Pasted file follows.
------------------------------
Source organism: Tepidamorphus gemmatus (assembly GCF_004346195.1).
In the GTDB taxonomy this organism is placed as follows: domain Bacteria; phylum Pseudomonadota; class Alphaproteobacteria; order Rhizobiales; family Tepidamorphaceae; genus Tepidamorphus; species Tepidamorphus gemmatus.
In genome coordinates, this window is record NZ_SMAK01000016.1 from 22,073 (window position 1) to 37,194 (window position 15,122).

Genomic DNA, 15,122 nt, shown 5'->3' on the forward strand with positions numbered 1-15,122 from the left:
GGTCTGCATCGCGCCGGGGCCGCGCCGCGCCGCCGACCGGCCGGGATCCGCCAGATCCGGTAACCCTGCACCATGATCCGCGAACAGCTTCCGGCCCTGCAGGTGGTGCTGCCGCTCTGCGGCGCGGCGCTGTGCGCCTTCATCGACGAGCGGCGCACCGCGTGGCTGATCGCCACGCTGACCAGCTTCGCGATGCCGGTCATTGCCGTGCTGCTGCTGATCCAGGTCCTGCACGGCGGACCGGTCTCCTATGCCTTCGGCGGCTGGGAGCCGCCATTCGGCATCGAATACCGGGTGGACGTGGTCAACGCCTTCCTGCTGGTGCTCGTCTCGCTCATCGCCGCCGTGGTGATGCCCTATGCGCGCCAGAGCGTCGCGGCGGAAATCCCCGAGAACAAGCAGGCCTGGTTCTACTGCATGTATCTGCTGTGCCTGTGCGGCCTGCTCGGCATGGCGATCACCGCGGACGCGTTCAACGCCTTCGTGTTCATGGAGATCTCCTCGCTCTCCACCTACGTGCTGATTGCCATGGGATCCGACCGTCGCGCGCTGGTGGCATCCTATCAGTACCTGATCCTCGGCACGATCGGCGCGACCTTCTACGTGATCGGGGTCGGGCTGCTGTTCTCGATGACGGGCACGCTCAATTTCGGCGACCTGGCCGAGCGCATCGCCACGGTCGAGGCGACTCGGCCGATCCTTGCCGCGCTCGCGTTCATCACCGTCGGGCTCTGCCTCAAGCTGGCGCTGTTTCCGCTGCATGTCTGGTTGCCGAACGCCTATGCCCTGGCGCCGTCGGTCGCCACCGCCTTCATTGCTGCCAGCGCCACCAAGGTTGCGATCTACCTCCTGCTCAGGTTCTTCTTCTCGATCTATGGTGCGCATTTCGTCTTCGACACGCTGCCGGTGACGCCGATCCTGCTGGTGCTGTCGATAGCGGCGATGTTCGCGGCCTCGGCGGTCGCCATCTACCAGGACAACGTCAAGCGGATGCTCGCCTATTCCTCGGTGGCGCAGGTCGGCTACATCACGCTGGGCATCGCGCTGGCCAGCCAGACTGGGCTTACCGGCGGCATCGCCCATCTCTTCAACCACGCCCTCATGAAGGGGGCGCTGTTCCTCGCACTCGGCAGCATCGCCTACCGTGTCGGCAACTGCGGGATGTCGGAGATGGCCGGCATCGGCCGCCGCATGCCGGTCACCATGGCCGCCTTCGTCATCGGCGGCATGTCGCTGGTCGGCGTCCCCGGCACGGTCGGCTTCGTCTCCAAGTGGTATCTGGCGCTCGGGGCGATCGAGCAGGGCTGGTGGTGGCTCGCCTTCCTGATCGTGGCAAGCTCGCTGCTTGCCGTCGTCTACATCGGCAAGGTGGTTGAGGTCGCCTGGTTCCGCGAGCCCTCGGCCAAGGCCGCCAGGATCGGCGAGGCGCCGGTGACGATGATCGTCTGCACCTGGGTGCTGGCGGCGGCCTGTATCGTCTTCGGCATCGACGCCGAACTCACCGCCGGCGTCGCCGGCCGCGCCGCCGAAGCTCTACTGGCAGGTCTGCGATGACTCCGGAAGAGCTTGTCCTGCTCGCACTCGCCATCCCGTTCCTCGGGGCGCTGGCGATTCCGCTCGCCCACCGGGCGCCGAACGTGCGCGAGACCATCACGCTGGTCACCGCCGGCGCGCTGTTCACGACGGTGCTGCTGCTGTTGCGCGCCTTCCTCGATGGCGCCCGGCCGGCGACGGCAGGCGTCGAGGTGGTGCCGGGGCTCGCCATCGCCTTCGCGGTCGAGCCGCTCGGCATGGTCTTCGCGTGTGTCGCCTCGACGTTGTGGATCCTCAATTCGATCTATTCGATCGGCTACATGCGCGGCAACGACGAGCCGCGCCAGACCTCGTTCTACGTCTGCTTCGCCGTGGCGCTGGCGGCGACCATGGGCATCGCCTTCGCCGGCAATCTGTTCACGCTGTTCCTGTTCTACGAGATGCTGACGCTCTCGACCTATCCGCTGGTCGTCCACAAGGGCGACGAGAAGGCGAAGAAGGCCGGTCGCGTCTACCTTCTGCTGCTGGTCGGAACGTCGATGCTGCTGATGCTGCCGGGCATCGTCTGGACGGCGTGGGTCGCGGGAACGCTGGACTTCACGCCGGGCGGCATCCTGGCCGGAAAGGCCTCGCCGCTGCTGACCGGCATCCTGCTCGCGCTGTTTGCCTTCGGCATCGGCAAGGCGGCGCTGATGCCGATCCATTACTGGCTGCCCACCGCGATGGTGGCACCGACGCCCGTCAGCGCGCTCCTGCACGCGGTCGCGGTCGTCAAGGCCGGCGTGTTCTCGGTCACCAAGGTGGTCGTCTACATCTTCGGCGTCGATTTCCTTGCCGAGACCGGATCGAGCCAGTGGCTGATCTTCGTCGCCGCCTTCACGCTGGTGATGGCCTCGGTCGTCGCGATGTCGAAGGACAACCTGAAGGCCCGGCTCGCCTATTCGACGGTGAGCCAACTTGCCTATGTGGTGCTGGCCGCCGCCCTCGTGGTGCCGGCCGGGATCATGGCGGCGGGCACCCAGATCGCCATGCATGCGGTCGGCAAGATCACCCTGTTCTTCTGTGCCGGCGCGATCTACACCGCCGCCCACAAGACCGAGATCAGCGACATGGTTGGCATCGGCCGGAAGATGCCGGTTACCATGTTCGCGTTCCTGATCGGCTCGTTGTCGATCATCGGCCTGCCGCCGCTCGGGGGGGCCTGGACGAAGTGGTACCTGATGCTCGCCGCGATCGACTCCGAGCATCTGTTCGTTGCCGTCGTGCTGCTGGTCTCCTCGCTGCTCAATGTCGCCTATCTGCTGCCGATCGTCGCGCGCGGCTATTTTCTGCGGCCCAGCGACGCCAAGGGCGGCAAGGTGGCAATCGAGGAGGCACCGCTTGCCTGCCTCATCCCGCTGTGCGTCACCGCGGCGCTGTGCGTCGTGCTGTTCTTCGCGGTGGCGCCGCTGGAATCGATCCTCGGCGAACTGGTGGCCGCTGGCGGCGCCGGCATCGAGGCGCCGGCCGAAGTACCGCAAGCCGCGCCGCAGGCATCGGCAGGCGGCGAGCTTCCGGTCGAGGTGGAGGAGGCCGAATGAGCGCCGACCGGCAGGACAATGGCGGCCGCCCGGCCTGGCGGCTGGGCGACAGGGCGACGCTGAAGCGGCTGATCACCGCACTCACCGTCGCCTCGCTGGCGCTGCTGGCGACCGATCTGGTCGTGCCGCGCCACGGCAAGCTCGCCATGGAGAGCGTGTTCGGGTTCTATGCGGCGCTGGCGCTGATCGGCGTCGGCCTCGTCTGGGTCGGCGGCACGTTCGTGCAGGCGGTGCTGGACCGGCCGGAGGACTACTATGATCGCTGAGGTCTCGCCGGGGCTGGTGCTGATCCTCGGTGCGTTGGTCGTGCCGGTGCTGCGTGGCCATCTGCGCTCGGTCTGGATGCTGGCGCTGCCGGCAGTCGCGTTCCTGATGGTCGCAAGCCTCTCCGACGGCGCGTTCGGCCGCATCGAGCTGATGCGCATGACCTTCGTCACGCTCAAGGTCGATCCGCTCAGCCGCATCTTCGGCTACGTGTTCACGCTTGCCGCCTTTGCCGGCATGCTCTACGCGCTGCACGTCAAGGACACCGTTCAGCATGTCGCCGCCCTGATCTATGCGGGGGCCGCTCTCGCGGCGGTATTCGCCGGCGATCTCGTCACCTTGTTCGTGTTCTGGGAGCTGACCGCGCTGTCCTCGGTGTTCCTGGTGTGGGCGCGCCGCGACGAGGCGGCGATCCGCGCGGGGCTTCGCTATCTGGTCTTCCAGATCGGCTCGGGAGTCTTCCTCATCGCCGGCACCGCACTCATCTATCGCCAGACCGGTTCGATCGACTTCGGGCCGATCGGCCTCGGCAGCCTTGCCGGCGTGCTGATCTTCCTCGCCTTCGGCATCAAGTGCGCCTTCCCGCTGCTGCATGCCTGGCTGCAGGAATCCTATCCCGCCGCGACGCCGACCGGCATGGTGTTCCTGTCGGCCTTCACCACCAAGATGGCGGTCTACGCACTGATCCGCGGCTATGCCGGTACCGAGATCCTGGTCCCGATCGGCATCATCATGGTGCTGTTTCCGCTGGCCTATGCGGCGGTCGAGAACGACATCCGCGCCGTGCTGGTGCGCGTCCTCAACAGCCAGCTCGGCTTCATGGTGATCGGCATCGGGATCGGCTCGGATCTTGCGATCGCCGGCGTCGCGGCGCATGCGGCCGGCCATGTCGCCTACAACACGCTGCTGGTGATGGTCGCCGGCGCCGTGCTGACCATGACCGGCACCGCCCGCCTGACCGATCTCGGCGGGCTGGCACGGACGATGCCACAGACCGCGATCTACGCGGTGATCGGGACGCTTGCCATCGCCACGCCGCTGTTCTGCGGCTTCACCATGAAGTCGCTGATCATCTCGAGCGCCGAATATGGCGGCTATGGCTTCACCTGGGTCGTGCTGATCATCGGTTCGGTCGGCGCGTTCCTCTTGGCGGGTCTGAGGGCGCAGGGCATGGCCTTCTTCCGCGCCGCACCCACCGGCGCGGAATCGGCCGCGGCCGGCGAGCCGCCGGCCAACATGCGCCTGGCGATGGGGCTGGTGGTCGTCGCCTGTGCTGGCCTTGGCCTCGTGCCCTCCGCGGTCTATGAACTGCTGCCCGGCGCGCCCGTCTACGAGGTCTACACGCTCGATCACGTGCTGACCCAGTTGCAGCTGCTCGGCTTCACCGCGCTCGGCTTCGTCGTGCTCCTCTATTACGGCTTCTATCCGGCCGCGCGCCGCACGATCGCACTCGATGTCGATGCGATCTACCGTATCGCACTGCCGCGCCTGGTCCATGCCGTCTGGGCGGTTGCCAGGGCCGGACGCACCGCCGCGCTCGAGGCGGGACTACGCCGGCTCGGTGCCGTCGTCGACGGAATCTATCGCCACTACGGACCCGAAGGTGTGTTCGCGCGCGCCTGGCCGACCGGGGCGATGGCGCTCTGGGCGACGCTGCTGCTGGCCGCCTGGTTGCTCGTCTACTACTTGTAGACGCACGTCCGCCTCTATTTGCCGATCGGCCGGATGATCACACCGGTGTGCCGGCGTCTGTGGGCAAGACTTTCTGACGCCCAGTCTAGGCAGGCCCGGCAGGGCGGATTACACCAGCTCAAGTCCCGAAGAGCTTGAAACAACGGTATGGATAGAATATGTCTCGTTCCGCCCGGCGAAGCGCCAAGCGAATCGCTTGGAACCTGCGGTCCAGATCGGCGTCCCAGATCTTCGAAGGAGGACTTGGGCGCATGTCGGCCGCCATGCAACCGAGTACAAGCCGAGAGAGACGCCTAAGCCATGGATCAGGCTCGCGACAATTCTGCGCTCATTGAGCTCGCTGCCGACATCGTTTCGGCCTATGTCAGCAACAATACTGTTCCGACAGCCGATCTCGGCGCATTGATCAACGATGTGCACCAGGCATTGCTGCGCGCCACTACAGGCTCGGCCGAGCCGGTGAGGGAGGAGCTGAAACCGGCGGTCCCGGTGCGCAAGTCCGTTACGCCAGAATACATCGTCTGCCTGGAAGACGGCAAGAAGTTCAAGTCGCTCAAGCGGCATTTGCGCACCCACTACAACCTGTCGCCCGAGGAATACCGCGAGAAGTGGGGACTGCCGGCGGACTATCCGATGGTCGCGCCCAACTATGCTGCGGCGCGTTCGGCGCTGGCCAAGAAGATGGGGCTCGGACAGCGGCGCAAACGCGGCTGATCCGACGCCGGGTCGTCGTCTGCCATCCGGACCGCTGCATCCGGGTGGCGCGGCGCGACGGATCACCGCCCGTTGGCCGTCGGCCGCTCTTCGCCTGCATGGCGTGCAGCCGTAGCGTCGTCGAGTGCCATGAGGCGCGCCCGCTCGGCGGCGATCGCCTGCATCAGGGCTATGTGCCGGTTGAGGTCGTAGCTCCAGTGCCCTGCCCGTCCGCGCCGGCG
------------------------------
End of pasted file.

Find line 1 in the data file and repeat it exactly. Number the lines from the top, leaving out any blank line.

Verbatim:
Source organism: Tepidamorphus gemmatus (assembly GCF_004346195.1).